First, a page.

As South Africa celebrates the legacy of OR Tambo, his links with Lesotho evoke memories of the 9 December 1982 massacre of 30 South African refugees and 12 Basotho.
Tambo attended the mass funeral, and the party that was governing at the time, the Basotho National Party, organises events every year to commemorate that day.
The Le Rona Re Batho” account of the 1982 Maseru Massacre by Phyllis Naidoo is one of very few archives of the most traumatic experiences for the small mountain kingdom of Lesotho.
In it she writes, “Time has obliterated 30 comrades and 12 Basotho from our collective memory… the last supper of my story was had by all, 42 in number, in and around Maseru, Lesotho, without any notice of death, a trial, premonition or otherwise of death that was to follow. Certainly we were to be betrayed by erst while comrades, now turned agents of the regime.”
She continues, “Scores of South Africans – whom the South African government referred to as well trained terrorists – and Basotho were mercilessly killed in this barbarous act of aggression. Homes were destroyed, houses gutted by fire and bombed from the air in this cold-blooded massacre.”
The Basotho National Party , BNP governed Lesotho from 1965 to 1986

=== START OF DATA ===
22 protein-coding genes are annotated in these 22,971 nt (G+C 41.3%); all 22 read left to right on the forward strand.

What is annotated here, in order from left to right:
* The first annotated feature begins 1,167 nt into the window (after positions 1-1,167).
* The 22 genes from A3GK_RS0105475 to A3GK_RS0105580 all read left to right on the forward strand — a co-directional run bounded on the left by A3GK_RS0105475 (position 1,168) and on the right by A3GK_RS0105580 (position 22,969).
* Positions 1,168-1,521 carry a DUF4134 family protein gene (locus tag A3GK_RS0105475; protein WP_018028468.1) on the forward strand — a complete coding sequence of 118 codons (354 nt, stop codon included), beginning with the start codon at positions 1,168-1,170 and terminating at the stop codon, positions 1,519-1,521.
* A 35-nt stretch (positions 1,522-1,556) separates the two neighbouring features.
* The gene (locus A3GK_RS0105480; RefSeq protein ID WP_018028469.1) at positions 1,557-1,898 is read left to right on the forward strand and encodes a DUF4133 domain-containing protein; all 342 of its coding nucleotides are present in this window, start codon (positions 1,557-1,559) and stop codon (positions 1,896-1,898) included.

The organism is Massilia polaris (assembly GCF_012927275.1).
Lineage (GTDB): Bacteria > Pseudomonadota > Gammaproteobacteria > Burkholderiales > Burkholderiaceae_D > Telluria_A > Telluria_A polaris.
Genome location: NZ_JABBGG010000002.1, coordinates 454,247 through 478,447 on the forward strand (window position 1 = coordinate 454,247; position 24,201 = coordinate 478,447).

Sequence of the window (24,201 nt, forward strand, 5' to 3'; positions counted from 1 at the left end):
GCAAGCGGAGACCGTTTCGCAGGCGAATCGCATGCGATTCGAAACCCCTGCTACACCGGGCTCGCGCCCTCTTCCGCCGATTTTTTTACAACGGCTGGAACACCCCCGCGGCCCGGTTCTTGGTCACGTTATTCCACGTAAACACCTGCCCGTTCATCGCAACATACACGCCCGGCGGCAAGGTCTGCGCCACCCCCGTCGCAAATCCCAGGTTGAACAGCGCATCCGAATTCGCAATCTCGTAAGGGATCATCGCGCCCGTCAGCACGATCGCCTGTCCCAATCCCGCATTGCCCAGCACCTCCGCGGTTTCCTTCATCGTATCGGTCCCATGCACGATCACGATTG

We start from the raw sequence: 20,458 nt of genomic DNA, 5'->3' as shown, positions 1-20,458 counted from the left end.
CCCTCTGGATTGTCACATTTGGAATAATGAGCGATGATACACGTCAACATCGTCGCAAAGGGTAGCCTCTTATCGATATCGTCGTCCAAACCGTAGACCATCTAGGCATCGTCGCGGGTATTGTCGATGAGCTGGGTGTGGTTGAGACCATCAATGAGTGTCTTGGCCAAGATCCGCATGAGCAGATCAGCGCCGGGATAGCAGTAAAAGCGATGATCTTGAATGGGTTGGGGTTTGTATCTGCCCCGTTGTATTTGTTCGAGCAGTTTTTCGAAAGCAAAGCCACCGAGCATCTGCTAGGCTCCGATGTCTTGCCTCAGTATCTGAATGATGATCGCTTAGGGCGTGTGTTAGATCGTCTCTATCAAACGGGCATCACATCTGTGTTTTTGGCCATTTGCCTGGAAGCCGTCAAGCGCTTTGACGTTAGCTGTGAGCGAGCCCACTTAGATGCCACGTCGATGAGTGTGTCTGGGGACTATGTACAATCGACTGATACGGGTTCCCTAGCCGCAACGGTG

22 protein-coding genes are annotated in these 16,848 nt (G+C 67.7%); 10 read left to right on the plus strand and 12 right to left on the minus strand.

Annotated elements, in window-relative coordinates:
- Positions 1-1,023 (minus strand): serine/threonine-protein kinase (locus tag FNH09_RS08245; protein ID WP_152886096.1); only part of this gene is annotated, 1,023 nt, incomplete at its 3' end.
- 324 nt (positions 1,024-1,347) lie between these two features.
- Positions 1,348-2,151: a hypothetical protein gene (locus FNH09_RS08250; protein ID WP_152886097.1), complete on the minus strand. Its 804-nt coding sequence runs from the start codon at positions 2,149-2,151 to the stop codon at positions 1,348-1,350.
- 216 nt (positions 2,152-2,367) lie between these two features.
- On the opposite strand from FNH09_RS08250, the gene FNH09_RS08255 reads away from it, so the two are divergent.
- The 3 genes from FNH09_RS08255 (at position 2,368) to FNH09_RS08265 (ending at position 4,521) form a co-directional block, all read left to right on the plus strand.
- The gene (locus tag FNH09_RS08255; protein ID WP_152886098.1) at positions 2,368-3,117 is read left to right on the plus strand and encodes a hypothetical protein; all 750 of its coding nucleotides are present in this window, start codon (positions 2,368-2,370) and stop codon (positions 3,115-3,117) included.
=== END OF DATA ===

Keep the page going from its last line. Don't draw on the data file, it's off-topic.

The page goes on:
That morning of 9 December 1982 villages in Maseru were bloody scenes, homes turned to mass graves. Two weeks later on the 23 December, Oliver Reginald Tambo attended the mass funeral led by King Moshoeshoe II.
The Basotho National Party – BNP governed Lesotho from 1965 to 1986. At the height of apartheid atrocities; BNP Leader – Leabua Jonathan was Prime Minister. It was his government that took in refugees fleeing persecution from apartheid South Africa.
Every year the BNP remembers this day in part to keep Leabua’s legacy alive. In his message at the funeral Oliver Tambo said, “These events have united us because, your Majesty, your people responded to this massacre with the courage that is part of their tradition and part of their history. Their murderous crime has lifted this nation from its geographic circumstances and planted them in the hearts of the nations of the world, winning it the support and solidarity of mankind.”
During those days Lesotho became home to stalwarts including the late Chris Hani. In 2006 South Africa conferred the Supreme Order of Companions of OR Tambo Award on King Moshoeshoe II posthumously. Click below for more on the story: